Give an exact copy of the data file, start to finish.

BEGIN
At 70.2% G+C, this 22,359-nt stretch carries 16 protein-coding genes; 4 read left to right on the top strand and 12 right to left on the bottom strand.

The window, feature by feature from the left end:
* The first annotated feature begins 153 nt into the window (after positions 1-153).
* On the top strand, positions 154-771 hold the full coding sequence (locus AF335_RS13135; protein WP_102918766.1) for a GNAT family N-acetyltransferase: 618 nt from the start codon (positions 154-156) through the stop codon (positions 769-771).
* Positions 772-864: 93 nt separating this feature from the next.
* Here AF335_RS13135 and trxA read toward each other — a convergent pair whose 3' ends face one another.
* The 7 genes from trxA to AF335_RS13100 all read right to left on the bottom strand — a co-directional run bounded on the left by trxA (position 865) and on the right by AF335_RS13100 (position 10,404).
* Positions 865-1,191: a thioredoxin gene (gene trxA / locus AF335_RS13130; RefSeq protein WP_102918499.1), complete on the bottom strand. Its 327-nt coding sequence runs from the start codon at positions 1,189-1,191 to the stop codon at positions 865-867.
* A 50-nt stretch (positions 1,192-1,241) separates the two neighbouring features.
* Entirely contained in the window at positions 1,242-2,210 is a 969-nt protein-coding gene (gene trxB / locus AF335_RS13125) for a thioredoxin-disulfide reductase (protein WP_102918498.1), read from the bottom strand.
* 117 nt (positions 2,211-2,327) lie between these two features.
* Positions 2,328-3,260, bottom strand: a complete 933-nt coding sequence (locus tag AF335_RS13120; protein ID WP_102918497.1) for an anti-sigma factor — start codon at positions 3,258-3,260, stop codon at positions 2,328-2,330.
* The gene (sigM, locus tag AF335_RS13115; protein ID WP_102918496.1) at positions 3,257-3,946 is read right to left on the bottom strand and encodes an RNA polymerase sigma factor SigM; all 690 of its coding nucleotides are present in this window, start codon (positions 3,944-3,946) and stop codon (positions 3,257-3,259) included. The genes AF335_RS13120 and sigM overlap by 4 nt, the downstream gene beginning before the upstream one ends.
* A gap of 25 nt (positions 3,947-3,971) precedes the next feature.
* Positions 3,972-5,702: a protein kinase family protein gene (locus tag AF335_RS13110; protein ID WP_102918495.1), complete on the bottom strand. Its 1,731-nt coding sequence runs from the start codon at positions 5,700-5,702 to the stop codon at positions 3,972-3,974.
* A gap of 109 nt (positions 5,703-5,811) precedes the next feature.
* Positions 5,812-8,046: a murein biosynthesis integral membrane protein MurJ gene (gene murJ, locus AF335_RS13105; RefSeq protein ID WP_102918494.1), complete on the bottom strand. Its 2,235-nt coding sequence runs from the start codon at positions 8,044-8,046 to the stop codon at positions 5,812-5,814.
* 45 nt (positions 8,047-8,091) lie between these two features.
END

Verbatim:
At 70.2% G+C, this 22,359-nt stretch carries 16 protein-coding genes; 4 read left to right on the top strand and 12 right to left on the bottom strand.

The window, feature by feature from the left end:
* The first annotated feature begins 153 nt into the window (after positions 1-153).
* On the top strand, positions 154-771 hold the full coding sequence (locus AF335_RS13135; protein WP_102918766.1) for a GNAT family N-acetyltransferase: 618 nt from the start codon (positions 154-156) through the stop codon (positions 769-771).
* Positions 772-864: 93 nt separating this feature from the next.
* Here AF335_RS13135 and trxA read toward each other — a convergent pair whose 3' ends face one another.
* The 7 genes from trxA to AF335_RS13100 all read right to left on the bottom strand — a co-directional run bounded on the left by trxA (position 865) and on the right by AF335_RS13100 (position 10,404).
* Positions 865-1,191: a thioredoxin gene (gene trxA / locus AF335_RS13130; RefSeq protein WP_102918499.1), complete on the bottom strand. Its 327-nt coding sequence runs from the start codon at positions 1,189-1,191 to the stop codon at positions 865-867.
* A 50-nt stretch (positions 1,192-1,241) separates the two neighbouring features.
* Entirely contained in the window at positions 1,242-2,210 is a 969-nt protein-coding gene (gene trxB / locus AF335_RS13125) for a thioredoxin-disulfide reductase (protein WP_102918498.1), read from the bottom strand.
* 117 nt (positions 2,211-2,327) lie between these two features.
* Positions 2,328-3,260, bottom strand: a complete 933-nt coding sequence (locus tag AF335_RS13120; protein ID WP_102918497.1) for an anti-sigma factor — start codon at positions 3,258-3,260, stop codon at positions 2,328-2,330.
* The gene (sigM, locus tag AF335_RS13115; protein ID WP_102918496.1) at positions 3,257-3,946 is read right to left on the bottom strand and encodes an RNA polymerase sigma factor SigM; all 690 of its coding nucleotides are present in this window, start codon (positions 3,944-3,946) and stop codon (positions 3,257-3,259) included. The genes AF335_RS13120 and sigM overlap by 4 nt, the downstream gene beginning before the upstream one ends.
* A gap of 25 nt (positions 3,947-3,971) precedes the next feature.
* Positions 3,972-5,702: a protein kinase family protein gene (locus tag AF335_RS13110; protein ID WP_102918495.1), complete on the bottom strand. Its 1,731-nt coding sequence runs from the start codon at positions 5,700-5,702 to the stop codon at positions 3,972-3,974.
* A gap of 109 nt (positions 5,703-5,811) precedes the next feature.
* Positions 5,812-8,046: a murein biosynthesis integral membrane protein MurJ gene (gene murJ, locus AF335_RS13105; RefSeq protein ID WP_102918494.1), complete on the bottom strand. Its 2,235-nt coding sequence runs from the start codon at positions 8,044-8,046 to the stop codon at positions 5,812-5,814.
* 45 nt (positions 8,047-8,091) lie between these two features.